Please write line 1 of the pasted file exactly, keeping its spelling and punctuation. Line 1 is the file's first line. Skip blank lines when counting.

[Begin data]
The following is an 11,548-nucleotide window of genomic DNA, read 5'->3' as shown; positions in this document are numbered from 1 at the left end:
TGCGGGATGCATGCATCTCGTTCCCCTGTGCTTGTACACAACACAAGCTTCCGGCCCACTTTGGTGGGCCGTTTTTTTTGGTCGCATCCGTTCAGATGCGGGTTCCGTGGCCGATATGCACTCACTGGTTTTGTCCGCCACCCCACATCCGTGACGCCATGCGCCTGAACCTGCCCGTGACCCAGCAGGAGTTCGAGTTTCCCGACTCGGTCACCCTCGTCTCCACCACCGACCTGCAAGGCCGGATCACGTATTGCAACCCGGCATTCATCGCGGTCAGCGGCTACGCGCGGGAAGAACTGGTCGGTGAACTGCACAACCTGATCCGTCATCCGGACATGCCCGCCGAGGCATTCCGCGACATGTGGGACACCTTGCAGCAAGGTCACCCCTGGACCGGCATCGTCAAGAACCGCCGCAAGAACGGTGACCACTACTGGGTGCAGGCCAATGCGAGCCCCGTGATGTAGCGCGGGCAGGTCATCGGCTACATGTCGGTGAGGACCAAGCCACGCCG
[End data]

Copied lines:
The following is an 11,548-nucleotide window of genomic DNA, read 5'->3' as shown; positions in this document are numbered from 1 at the left end: